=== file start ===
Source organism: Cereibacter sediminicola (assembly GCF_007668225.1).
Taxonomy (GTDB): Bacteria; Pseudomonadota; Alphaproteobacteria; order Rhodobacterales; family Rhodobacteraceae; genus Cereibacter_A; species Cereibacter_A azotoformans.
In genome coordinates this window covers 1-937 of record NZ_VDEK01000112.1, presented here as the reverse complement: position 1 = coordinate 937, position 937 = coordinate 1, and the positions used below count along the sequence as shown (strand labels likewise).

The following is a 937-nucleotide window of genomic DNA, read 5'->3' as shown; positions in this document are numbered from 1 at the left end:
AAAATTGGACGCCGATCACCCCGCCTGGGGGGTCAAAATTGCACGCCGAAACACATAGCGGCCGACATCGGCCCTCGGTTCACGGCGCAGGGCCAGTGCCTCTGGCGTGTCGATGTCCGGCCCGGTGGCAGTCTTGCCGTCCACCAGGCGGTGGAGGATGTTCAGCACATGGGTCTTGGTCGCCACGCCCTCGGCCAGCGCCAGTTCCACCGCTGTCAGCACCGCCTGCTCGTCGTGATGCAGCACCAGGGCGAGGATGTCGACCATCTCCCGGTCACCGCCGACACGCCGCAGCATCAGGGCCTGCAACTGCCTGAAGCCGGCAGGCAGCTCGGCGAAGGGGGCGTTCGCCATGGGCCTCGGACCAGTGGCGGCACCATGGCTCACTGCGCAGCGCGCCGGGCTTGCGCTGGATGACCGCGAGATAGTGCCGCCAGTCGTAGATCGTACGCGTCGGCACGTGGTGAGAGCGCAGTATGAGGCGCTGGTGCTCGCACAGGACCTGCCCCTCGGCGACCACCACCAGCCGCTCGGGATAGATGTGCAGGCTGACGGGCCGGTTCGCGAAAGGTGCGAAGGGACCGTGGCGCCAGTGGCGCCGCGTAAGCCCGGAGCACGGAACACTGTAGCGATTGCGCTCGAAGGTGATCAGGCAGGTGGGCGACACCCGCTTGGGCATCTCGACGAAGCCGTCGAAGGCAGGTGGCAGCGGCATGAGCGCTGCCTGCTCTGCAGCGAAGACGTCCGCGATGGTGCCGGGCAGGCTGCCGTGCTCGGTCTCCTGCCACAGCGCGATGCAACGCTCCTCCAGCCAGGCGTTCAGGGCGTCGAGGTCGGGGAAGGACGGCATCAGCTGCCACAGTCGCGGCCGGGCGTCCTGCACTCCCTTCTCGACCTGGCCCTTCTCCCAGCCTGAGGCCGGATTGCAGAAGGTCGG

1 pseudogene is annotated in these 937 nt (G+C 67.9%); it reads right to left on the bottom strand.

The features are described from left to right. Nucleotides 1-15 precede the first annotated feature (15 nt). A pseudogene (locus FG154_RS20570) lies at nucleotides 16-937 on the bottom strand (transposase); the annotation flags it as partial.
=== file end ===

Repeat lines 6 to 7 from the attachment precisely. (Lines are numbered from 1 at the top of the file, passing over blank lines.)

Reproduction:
1 pseudogene is annotated in these 937 nt (G+C 67.9%); it reads right to left on the bottom strand.

The features are described from left to right. Nucleotides 1-15 precede the first annotated feature (15 nt). A pseudogene (locus FG154_RS20570) lies at nucleotides 16-937 on the bottom strand (transposase); the annotation flags it as partial.